medicinal plants

Buddha Dog and Moringa oleifera

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Moringa oleifera seedlings meditating with the Buddha dog as they get ready for transplantation.

According to the herbalist who provided me with the seeds, moringa are pretty foolproof, can be cut back once they have one inch thick trunks.   These trunks are then cut down to 6-8 inch pieces and each planted, resulting in new trees.  Far from that point with my moringa forest, yet armed with that firsthand information I was startled to read that transplanting the seedlings often causes them to go into shock–thus a little help from the Buddha dog before the deed is done.

As many of you probably know, Moringa oleifera has an incredible bounty of nutrition in its leaves (8.3g protein, 424mg calcium, 404mg potassium, 738mg Vitamin A and 164 mg of Vitamin C per grams of raw leaves).  It is very easy to grow here in South Florida so purchasing supplements is far from necessary.  In fact, eating the quickly blanched or sautéed leaves may be preferable as it has magical sulforaphane just like broccoli and broccoli sprouts.  The act of chewing the leaves allows myrosinase to catalize the reaction which makes the isothiocyanate sulforaphane available.  Personally, I like to use the leaves to make a tea (not quite boiling hot water) and eat the leaves left in the cup to obtain the sulforaphane benefits.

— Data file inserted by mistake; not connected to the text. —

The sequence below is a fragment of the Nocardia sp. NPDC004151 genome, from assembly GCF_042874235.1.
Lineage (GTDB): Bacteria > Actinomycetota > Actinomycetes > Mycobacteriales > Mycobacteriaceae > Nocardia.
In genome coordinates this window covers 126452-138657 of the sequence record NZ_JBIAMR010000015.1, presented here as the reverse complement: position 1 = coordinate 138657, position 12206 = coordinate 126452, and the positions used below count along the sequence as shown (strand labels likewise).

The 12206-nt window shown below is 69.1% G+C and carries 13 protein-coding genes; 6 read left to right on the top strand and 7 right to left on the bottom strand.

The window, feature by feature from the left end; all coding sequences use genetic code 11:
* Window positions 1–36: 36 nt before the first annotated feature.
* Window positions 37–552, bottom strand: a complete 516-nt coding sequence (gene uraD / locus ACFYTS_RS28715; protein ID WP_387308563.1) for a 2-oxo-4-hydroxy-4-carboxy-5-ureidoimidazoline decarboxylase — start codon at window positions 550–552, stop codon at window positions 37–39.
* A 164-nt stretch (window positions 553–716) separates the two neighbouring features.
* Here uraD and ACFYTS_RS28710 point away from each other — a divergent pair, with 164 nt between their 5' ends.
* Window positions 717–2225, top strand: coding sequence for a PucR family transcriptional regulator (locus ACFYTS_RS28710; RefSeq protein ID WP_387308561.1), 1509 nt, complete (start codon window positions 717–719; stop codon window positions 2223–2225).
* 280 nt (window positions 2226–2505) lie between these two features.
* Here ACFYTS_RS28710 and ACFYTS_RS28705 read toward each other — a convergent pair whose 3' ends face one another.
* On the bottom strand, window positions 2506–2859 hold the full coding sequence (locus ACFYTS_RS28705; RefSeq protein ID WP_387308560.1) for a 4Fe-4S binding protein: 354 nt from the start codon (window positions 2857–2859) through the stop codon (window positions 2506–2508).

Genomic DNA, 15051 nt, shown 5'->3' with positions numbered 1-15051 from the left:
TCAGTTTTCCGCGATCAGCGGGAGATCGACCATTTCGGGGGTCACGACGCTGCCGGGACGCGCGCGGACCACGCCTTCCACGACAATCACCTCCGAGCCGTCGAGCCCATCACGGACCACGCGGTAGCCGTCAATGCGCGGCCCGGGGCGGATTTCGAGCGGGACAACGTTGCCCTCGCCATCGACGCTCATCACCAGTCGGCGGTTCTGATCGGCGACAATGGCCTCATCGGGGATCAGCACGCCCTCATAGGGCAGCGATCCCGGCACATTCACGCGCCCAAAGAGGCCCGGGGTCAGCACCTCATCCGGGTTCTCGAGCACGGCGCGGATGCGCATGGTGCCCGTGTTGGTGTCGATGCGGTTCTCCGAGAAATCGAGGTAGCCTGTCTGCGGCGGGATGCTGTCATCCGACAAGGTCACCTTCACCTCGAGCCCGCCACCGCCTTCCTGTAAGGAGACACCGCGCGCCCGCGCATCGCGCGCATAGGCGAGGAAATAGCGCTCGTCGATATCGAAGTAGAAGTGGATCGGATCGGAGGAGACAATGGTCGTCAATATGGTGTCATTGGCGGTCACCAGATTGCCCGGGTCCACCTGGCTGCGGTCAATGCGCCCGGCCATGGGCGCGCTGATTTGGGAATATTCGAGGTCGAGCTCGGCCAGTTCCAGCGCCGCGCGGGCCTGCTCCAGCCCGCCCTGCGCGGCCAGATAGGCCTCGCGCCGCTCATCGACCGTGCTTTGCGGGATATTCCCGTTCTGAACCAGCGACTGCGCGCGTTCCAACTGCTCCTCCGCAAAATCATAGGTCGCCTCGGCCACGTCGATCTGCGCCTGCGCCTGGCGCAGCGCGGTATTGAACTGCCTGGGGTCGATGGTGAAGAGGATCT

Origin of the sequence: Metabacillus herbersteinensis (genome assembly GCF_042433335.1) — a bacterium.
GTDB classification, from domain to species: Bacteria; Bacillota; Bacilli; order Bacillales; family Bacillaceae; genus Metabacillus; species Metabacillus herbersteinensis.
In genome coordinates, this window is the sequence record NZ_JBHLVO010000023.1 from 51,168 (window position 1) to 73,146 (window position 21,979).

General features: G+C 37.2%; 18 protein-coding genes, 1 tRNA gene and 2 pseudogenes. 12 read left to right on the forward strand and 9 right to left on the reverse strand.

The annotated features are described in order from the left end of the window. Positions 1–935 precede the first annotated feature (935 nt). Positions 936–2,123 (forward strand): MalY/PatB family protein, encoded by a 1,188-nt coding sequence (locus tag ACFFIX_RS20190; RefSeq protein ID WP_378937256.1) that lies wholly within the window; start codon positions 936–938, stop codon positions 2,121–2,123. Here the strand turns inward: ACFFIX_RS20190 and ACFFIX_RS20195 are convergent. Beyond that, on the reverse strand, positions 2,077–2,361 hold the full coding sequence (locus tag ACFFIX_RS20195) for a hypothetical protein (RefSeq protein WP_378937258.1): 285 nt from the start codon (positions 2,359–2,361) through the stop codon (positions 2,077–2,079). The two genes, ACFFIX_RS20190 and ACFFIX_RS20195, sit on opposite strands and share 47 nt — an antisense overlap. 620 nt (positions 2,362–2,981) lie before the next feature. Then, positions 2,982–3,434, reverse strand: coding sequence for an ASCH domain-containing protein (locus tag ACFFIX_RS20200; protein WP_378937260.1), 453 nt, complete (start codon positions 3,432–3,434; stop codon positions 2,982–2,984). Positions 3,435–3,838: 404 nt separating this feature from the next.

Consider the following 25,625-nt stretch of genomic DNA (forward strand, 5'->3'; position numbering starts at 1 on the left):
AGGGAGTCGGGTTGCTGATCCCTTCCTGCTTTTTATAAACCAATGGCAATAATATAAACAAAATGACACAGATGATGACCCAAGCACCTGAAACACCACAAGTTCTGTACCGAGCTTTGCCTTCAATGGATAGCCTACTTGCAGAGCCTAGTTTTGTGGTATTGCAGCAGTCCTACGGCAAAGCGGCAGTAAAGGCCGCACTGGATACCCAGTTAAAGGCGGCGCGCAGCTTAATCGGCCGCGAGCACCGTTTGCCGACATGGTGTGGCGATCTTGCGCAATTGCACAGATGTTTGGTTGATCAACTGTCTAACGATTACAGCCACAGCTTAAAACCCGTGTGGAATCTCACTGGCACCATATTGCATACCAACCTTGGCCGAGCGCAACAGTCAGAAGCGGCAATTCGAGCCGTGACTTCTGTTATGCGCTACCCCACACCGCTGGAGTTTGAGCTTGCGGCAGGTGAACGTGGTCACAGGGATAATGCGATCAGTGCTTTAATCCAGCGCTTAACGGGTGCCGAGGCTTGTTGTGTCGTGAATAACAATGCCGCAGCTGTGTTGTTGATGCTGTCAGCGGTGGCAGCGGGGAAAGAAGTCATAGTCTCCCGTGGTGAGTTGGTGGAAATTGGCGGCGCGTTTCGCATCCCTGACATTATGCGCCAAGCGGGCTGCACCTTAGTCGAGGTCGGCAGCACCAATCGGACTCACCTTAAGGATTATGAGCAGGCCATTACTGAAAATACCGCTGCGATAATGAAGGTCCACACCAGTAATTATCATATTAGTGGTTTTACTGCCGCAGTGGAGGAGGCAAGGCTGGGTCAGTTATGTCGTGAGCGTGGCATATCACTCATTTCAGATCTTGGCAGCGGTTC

Moringa also has another bioactive component (RBITC) that is more potent than sulforaphane in preventing inflammatory responses (source Pubmed extract).  This is much more interesting to me than the loss of Vitamin C that may occur in adding the leaves to the warmer water of a tea.   The addition of Amla (Indian Gooseberry) in a morning smoothie has that vitamin covered.


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American Beautyberry (Callicarpa americana) is a ubiquitous plant found on our hikes and needed to be explored further than taking pictures of its vibrant purple hued berries with a handsome fellow looking on.

Of interest was the possibility of making jelly with its berries, and an insecticide with the leaves.  However, upon a little deeper research, a plant growth induction concoction came to light.  The Callicarpa species have a natural plant growth promoter caller calliterpenone which can be extracted from the leaves.   I am familiar with making a Comfrey “tea” to use as a growth promoter on my plants (gibberellic acid at work here according to the herbalist who suggested utilizing it to me, a farming newbie) but now wish to try wild Callicarpa americana leaf tea as a side by side experiment on some Moringa oleifera seedlings.  An experiment documented online showed an increase in biomass in the case study of Mentha arvensis as well as an increase in the essential oil production.

AB Tea is brewing in the sun!